During 2017, the photography we’ve shared on It’s Nice That has allowed us to tell stories from all over the world. From capturing the same people on their commute for nine years, all the way to an in-depth profile with a renowned photographer, it’s been exciting to witness the shifts and changes within the medium. Here we have 25 of the most read photography articles for you to peruse. h3. Supported by Google
June was the month where political tensions in the UK ran high as Theresa May held a snap election, and lost the Conservative party their majority in the process. Elsewhere things weren’t much better. The Trump administration withdrew from the Paris climate agreement, hundreds were arrested at anti-corruption protests in Russia and the displaced population globally exceeded 65 million, the highest figure in decades.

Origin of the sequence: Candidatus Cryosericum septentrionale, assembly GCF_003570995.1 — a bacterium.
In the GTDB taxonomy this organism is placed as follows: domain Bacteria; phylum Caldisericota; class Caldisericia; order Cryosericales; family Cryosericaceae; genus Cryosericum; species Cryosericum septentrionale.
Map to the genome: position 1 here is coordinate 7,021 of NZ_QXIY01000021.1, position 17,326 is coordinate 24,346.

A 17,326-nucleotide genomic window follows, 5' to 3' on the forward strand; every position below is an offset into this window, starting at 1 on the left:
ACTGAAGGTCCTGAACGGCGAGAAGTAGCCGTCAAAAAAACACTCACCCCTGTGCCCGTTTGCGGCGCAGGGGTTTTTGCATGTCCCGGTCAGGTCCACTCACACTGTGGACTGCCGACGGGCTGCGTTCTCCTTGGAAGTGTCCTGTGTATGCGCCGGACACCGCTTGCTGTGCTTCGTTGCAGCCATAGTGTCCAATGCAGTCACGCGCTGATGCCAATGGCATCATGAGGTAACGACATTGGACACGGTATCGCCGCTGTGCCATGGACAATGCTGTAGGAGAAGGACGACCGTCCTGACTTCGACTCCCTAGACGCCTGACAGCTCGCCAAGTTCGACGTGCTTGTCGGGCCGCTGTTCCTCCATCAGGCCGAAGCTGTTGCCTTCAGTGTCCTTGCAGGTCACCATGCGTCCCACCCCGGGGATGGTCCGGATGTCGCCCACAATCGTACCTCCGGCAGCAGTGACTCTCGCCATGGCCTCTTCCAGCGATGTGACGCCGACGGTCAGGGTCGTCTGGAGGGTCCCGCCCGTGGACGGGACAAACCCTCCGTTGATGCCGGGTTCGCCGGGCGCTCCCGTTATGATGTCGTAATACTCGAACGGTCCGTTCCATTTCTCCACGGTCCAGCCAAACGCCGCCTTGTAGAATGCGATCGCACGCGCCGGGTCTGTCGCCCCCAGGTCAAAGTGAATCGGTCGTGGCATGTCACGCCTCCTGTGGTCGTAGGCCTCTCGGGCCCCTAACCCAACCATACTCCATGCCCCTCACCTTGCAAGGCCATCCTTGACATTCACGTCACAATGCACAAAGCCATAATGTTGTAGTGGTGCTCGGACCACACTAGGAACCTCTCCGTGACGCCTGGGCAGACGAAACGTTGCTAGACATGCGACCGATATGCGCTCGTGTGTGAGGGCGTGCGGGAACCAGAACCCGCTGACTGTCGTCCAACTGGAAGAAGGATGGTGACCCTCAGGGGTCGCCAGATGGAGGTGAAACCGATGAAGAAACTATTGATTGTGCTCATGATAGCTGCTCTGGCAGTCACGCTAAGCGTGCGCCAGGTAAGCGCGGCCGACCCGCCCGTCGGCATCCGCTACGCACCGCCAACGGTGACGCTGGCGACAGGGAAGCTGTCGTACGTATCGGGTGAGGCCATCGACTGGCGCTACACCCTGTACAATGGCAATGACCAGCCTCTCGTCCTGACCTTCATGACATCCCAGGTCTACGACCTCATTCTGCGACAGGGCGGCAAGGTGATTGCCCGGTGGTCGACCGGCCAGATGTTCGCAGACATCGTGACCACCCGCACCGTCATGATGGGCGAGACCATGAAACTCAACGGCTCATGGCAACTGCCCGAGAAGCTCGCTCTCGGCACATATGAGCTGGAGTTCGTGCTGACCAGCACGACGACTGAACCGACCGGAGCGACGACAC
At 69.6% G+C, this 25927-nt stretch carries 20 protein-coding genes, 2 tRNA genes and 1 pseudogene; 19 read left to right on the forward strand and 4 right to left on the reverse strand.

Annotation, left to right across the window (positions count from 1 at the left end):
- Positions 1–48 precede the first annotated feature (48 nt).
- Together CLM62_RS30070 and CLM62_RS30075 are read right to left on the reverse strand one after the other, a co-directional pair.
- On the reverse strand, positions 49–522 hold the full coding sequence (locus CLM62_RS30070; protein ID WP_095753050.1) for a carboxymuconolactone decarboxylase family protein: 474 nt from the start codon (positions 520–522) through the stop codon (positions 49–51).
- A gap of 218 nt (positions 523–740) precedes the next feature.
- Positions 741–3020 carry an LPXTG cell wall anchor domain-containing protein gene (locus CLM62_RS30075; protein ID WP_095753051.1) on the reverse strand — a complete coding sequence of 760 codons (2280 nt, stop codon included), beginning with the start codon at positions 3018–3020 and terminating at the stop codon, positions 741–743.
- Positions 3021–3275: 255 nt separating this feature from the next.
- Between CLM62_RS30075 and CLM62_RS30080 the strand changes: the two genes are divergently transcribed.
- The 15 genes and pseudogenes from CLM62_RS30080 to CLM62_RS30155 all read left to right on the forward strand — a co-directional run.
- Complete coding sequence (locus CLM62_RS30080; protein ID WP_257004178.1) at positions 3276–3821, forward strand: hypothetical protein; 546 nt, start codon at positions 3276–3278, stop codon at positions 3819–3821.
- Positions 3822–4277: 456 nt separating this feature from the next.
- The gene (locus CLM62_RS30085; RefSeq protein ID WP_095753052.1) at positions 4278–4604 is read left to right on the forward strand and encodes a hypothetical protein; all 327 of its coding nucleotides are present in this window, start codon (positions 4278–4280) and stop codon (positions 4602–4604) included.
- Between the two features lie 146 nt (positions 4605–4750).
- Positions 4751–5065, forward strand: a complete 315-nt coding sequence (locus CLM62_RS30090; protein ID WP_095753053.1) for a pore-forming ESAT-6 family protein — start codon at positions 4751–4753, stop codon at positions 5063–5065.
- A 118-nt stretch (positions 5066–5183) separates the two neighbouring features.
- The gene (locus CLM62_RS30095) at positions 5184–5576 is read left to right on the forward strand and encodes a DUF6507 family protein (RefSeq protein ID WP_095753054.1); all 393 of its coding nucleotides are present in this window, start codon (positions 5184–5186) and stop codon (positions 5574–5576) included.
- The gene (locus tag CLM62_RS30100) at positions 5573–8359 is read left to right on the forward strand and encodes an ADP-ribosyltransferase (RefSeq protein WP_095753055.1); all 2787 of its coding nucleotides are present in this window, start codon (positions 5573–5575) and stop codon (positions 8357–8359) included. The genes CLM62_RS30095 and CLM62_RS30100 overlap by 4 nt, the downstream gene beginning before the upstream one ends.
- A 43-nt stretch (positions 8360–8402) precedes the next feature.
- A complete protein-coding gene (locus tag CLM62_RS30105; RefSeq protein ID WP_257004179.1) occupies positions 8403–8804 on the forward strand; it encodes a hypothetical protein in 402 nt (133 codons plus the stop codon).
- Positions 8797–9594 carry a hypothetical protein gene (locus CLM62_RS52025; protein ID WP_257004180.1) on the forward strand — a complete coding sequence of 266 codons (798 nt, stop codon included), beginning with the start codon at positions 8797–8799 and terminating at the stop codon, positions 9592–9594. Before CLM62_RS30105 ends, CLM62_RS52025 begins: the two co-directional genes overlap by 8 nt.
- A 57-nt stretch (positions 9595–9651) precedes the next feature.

In July, temperatures in the UK may not have been soaring but the month was proclaimed the hottest July recorded on Earth in 137 years
2017, hey? And we thought that 2016 was tough… In a world without Prince and David Bowie it seems that the starting gun we fired has seen us accelerate towards a vast wasteland of geopolitical uncertainty. And Banksy reappeared too.
In August of this year, the women of the world were out in full force: tennis/Beyoncé music video star Serena Williams made her opinions clear on topic of equal pay for black women; Wild Bore challenged the sexist preconceptions of female comedians; and the England Women’s football team received a record high number of TV viewers.
Creativity as both an industry and a personal outlet continues to grow in importance as our societies attribute more cultural value to the intangible, such as aesthetics or experience. It provides a tool to express feelings of confusion and protest but it also establishes our identities and transforms the world around us. Nowhere is this more true than in our cities which provide a catalyst and a hub for creativity to thrive.